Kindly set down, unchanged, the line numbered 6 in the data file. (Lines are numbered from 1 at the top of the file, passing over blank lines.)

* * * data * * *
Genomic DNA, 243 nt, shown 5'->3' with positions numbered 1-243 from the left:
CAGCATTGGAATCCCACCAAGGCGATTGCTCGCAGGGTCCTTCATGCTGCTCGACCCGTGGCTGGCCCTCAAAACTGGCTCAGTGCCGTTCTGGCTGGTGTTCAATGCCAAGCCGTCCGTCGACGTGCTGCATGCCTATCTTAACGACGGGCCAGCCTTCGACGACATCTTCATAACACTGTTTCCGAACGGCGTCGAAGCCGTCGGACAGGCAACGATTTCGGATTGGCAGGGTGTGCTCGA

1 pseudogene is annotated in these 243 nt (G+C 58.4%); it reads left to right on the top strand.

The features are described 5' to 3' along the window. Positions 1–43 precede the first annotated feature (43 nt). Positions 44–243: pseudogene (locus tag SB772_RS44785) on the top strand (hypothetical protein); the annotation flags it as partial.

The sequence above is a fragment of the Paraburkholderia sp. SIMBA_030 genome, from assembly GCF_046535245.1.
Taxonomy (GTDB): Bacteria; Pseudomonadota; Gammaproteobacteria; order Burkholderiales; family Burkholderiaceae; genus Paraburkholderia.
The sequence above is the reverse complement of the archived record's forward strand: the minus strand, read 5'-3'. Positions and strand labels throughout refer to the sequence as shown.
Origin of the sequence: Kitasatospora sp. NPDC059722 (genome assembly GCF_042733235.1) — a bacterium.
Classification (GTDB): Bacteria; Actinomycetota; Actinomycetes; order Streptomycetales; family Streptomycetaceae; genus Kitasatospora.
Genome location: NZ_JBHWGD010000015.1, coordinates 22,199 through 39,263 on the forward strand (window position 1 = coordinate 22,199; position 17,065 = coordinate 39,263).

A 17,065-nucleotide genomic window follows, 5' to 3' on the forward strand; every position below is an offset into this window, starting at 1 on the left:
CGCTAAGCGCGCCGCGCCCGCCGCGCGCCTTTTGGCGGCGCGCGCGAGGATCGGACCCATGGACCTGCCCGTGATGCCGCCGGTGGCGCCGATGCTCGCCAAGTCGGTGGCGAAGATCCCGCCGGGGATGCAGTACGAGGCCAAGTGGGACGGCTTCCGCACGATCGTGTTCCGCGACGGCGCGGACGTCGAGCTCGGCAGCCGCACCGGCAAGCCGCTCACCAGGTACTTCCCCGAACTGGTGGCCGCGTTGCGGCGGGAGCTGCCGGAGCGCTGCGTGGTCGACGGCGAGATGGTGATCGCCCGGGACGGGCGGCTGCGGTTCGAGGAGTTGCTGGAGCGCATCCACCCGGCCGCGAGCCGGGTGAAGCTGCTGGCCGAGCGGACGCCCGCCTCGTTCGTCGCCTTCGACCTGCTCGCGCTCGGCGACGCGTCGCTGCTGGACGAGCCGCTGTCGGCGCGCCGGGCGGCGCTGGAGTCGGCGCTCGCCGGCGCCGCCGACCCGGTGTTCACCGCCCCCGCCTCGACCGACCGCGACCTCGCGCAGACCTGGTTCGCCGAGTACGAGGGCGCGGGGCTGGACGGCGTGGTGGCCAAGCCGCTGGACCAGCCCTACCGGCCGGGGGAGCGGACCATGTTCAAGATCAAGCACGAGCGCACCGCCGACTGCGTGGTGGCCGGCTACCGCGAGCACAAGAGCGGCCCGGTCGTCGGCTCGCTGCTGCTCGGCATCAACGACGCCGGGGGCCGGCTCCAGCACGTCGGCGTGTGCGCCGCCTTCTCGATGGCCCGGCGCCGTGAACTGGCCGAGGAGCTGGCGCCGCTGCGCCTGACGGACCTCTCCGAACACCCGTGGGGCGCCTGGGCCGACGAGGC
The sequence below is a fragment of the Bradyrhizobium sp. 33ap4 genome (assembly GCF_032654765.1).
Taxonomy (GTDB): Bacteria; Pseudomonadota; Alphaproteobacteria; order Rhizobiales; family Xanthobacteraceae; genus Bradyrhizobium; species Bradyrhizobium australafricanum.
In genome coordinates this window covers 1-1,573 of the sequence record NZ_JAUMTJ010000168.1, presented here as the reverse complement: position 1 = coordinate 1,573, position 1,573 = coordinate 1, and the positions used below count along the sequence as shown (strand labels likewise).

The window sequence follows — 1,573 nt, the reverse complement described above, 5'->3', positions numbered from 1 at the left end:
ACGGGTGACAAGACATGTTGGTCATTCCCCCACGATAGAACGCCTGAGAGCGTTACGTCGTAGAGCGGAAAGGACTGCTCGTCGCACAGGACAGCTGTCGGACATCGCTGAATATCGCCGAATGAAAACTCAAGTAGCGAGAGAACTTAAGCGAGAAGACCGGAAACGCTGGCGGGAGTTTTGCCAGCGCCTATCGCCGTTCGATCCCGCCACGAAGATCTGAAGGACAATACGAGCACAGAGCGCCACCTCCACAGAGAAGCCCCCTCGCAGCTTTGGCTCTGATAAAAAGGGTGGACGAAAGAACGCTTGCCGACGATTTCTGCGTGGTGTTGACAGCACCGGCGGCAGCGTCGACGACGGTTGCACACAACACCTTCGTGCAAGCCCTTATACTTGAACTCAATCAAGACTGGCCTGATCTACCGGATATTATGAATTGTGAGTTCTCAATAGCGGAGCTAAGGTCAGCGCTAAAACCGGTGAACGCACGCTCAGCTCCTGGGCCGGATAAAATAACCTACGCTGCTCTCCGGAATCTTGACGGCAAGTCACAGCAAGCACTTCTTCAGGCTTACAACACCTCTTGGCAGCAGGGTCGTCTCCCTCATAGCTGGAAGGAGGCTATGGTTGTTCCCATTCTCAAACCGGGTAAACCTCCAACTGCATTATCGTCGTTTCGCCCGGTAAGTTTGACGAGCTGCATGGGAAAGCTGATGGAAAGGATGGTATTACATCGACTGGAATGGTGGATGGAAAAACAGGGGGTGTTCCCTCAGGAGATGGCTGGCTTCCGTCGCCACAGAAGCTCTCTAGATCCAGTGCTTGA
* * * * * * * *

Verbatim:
Taxonomy (GTDB): Bacteria; Pseudomonadota; Gammaproteobacteria; order Burkholderiales; family Burkholderiaceae; genus Paraburkholderia.